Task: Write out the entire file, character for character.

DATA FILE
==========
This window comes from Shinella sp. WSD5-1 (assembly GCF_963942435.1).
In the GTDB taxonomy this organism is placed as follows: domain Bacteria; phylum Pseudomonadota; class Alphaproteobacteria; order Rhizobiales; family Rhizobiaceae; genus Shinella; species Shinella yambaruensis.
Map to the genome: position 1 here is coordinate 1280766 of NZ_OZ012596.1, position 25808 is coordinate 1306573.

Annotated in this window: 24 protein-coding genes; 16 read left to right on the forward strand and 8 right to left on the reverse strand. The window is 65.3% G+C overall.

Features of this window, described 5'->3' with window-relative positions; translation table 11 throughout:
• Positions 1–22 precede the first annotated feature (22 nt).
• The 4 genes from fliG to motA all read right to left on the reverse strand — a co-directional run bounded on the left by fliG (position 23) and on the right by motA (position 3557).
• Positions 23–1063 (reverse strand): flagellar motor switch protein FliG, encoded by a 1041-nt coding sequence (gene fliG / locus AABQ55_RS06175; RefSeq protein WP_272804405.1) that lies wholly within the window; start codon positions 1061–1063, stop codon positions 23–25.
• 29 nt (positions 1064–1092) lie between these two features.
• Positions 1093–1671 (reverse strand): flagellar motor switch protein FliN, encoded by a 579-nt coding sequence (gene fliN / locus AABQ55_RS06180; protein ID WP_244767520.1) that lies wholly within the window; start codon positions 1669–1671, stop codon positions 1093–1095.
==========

This window comes from Shinella sp. WSD5-1 (assembly GCF_963942435.1).
In the GTDB taxonomy this organism is placed as follows: domain Bacteria; phylum Pseudomonadota; class Alphaproteobacteria; order Rhizobiales; family Rhizobiaceae; genus Shinella; species Shinella yambaruensis.
Map to the genome: position 1 here is coordinate 1280766 of NZ_OZ012596.1, position 25808 is coordinate 1306573.

Annotated in this window: 24 protein-coding genes; 16 read left to right on the forward strand and 8 right to left on the reverse strand. The window is 65.3% G+C overall.

Features of this window, described 5'->3' with window-relative positions; translation table 11 throughout:
• Positions 1–22 precede the first annotated feature (22 nt).
• The 4 genes from fliG to motA all read right to left on the reverse strand — a co-directional run bounded on the left by fliG (position 23) and on the right by motA (position 3557).
• Positions 23–1063 (reverse strand): flagellar motor switch protein FliG, encoded by a 1041-nt coding sequence (gene fliG / locus AABQ55_RS06175; RefSeq protein WP_272804405.1) that lies wholly within the window; start codon positions 1061–1063, stop codon positions 23–25.
• 29 nt (positions 1064–1092) lie between these two features.
• Positions 1093–1671 (reverse strand): flagellar motor switch protein FliN, encoded by a 579-nt coding sequence (gene fliN / locus AABQ55_RS06180; protein ID WP_244767520.1) that lies wholly within the window; start codon positions 1669–1671, stop codon positions 1093–1095.